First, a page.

Those more intense and tormented sounds signify how women’s reproductive rights are being violated by anti-abortion legislation, requiring the labor of traveling long distances to receive this procedure. Economic pain is also part of the labor, Wright explains, as such travel often means women must do extra work to pay for a hotel and, if they are mothers, childcare.
“All of that labor is time and money,” she says.
How did Antonia Wright get these indelible sounds of women giving birth? Partnering with a lawyer to create a contract, Wright explains that she asked her own midwife to sign a contract stating that Wright owned the sounds the midwife recorded from her patients. While the actual women whose sounds we hear signed a contract agreeing to participate anonymously in this artwork, Wright reveals that the audio includes sounds recorded from her own labor.
The artist says she offered to pay the midwife for her work recording these sounds, but the midwife declined. Wright adds that she hired a woman-owned business to distribute gift baskets with post-pregnancy presents to the women who participated.
“I know it seems contradictory to think about women having babies in the context of abortion rights,” says Wright. “But for me, it’s part of the same conversation about reproductive justice and letting women make decisions over their own health care.”
Prolific and innovative, Wright excels at mining visual and verbal metaphors. It’s no surprise that her website lists an MFA in Creative Writing and Poetry from New York’s New School, as well as exhibits in New York, Los Angeles, Vienna, Buenos Aires, as well as Miami.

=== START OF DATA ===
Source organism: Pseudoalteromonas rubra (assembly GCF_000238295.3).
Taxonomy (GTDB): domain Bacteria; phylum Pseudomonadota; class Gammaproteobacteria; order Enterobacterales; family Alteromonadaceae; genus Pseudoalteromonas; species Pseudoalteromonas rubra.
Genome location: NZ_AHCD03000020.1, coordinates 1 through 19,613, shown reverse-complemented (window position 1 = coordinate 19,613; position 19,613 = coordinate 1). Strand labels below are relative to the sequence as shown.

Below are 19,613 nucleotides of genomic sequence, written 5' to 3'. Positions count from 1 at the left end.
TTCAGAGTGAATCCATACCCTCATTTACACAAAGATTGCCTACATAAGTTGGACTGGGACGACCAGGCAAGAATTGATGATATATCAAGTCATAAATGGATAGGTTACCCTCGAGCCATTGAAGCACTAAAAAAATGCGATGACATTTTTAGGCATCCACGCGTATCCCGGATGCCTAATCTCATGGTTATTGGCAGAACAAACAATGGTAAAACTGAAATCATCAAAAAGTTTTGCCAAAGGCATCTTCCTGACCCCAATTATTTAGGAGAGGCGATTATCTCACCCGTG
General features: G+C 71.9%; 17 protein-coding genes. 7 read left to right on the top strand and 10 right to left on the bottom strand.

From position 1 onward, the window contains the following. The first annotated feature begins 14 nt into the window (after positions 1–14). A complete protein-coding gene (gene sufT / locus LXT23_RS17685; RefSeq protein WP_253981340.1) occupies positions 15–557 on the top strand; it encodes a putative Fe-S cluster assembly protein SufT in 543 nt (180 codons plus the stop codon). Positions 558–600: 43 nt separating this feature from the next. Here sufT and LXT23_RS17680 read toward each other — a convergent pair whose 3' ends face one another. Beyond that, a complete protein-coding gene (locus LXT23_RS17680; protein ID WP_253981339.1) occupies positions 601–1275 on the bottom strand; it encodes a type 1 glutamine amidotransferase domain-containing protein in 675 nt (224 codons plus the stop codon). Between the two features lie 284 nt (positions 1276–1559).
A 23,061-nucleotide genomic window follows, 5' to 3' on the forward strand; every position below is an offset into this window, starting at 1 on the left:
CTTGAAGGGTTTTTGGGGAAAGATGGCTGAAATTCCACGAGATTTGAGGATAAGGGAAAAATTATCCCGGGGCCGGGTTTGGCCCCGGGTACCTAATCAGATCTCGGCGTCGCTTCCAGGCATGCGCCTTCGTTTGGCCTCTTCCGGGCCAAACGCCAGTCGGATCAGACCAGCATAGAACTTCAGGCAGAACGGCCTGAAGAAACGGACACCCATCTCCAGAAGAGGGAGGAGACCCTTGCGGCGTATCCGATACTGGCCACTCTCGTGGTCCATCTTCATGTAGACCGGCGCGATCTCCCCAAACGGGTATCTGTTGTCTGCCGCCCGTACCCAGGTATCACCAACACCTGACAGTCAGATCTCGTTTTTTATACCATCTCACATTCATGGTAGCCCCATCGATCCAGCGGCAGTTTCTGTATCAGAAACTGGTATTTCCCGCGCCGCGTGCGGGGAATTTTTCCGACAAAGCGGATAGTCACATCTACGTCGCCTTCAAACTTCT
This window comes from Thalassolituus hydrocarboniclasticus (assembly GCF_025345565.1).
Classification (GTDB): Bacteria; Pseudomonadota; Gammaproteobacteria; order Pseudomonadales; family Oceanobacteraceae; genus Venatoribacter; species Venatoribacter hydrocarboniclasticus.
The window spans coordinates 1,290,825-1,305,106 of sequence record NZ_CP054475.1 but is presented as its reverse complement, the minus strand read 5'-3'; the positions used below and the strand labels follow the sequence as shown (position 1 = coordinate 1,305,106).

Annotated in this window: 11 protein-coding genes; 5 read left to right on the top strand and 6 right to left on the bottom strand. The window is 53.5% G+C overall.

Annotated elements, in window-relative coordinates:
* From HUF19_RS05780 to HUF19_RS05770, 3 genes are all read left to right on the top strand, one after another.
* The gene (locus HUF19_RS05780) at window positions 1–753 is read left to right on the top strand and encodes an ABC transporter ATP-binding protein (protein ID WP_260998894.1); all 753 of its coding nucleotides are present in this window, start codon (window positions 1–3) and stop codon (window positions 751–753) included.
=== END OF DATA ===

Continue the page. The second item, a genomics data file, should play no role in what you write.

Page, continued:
Performance has long been part of her practice. At Spinello, the video “And So With Ends Comes Beginnings” was shot when Antonia Wright was nine months pregnant. Filling the screen is her belly protruding from a bath of non-toxic silver paint. As she breathes, her voluptuously rounded belly rises and falls against a swirling waterscape soon overlaid with scenes of cranes and housing from Miami’s nonstop construction. Eventually, her belly recalls a deserted island engulfed by water. Unnerving and mesmerizing, this video depicts the resilient treasure of a new life entering a world awash in challenges wrought by rising seas.
While Miami’s famously blue waters are absent from that video, they are indirectly present in her intensely blue cyanotype photograms, created when paper is treated with photosensitive chemicals and exposed to sunlight. Wright’s photograms bear white clusters of circular lines, echoing the sheet of glass she placed over each paper, then slammed with a hammer before exposing it to sunlight.
Evoking assaults on glass ceilings for working women, these photograms deftly layer beauty with violence. Wright affirms a shocking post-Roe world of pain we can’t ignore.
WHAT: Antonia Wright: “I Came to See the Damage That Was Done and the Treasures That Prevail”
WHEN: noon to 5 p.m. Wednesday through Saturday, by appointment only, through Oct. 29
WHERE: Spinello Projects, 290 NW 7th Ave, Miami
INFORMATION: 646-780-9265 or spinelloprojects.com
This article appears via Artburst Miami, a nonprofit source of dance, visual arts, music and performing arts news.